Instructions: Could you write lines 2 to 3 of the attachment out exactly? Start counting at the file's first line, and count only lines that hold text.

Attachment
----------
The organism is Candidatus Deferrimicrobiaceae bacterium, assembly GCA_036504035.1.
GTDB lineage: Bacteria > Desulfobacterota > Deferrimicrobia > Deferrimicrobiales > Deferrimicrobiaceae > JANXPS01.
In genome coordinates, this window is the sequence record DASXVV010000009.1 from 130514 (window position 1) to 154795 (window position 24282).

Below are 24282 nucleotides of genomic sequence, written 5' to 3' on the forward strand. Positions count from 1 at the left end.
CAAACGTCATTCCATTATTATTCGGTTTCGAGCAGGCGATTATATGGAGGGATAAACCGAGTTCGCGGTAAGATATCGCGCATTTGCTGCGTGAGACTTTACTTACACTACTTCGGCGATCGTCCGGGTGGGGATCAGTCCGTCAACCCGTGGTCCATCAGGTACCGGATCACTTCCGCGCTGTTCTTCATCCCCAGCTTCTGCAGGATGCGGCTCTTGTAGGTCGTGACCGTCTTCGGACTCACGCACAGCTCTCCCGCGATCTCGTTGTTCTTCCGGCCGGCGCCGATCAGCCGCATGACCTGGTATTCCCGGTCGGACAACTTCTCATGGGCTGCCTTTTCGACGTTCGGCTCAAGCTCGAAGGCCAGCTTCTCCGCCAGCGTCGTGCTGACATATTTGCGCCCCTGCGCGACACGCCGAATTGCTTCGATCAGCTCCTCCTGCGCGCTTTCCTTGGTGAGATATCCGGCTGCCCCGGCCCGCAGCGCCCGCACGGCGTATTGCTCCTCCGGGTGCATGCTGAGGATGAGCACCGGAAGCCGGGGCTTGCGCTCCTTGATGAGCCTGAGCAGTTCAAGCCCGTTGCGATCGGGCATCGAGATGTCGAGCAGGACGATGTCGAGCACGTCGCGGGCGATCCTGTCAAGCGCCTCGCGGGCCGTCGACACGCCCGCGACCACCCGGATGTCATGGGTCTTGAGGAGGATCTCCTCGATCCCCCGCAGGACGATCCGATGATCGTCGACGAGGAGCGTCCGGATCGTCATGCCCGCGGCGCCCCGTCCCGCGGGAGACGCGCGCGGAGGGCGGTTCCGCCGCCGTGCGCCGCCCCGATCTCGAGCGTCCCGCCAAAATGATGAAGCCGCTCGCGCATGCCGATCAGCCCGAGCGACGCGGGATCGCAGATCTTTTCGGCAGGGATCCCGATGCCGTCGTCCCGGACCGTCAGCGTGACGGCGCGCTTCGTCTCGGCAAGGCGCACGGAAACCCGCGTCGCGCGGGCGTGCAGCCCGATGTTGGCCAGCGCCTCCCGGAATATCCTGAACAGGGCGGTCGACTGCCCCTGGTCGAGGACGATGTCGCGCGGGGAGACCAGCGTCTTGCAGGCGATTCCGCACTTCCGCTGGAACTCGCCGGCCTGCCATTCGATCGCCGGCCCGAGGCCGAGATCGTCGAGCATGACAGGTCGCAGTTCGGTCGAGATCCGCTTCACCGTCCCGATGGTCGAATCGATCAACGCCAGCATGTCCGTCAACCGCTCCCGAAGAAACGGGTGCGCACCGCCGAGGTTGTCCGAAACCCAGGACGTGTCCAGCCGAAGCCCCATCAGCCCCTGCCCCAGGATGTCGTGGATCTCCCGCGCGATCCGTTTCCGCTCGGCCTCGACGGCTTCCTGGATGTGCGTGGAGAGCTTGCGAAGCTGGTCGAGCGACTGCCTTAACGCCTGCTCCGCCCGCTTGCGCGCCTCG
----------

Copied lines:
GTDB lineage: Bacteria > Desulfobacterota > Deferrimicrobia > Deferrimicrobiales > Deferrimicrobiaceae > JANXPS01.
In genome coordinates, this window is the sequence record DASXVV010000009.1 from 130514 (window position 1) to 154795 (window position 24282).